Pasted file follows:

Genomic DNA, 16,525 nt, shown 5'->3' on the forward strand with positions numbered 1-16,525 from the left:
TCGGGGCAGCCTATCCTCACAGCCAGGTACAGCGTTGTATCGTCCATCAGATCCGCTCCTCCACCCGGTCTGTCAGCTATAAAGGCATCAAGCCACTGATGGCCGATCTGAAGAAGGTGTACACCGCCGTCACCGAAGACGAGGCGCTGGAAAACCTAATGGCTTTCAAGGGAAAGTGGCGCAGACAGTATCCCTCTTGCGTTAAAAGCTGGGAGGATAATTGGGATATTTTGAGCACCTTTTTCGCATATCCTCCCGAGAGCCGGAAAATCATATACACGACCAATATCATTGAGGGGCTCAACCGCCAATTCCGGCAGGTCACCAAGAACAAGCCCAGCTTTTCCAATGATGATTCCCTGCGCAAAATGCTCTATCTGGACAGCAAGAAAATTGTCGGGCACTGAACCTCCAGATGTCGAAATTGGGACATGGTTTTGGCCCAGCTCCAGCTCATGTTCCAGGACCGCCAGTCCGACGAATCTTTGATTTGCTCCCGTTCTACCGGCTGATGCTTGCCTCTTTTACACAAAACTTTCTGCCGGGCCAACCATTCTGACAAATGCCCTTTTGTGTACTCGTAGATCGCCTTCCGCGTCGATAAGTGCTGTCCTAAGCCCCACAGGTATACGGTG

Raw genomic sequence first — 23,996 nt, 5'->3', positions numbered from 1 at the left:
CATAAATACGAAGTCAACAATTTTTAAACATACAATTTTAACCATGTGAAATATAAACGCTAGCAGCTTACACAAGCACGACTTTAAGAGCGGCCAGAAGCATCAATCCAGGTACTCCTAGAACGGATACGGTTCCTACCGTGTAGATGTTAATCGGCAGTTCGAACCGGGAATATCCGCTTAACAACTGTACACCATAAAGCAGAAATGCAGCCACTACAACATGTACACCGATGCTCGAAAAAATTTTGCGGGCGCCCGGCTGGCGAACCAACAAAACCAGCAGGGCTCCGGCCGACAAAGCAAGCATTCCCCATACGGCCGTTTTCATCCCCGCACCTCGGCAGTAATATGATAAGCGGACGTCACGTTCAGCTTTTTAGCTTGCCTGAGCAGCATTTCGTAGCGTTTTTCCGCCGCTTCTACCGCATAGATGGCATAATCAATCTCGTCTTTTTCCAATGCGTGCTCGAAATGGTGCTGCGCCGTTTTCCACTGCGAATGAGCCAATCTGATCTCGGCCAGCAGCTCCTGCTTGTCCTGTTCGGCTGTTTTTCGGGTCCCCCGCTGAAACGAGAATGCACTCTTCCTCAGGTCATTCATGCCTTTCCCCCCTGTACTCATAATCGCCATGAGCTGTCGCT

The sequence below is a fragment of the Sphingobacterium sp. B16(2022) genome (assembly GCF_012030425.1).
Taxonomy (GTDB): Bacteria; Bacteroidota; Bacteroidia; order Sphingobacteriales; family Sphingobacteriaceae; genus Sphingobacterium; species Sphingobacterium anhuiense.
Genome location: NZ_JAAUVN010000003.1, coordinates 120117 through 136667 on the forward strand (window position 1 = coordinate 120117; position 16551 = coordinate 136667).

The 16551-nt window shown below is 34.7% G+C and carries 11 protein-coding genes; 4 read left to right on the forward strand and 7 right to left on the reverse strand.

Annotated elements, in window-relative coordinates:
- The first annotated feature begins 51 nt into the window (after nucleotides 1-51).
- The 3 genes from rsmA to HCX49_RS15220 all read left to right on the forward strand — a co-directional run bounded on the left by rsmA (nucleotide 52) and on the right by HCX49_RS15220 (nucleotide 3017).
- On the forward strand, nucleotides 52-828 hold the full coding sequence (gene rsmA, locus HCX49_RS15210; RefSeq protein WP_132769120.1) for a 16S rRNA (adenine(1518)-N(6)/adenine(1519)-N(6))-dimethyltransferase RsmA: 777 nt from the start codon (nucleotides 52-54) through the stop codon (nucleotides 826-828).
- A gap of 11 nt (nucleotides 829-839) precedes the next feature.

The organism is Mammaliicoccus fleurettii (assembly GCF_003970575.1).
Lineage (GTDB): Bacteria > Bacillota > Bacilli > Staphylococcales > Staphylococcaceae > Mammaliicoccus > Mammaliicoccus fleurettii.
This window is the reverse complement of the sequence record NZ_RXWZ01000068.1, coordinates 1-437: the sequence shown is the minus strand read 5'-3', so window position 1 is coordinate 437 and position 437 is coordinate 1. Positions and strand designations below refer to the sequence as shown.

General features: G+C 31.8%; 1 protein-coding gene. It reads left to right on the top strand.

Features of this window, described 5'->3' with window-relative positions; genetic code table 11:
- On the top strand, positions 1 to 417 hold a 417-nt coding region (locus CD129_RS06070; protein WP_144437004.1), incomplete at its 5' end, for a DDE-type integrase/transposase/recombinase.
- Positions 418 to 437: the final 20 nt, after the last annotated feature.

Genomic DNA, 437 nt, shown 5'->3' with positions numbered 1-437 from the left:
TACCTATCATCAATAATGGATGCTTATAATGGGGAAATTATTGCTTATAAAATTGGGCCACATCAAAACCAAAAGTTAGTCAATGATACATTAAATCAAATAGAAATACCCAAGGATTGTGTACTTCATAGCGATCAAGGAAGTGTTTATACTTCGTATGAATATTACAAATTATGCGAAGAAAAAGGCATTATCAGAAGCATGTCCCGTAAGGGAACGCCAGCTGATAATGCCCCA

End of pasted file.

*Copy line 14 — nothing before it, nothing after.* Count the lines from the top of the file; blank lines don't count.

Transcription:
The organism is Mammaliicoccus fleurettii (assembly GCF_003970575.1).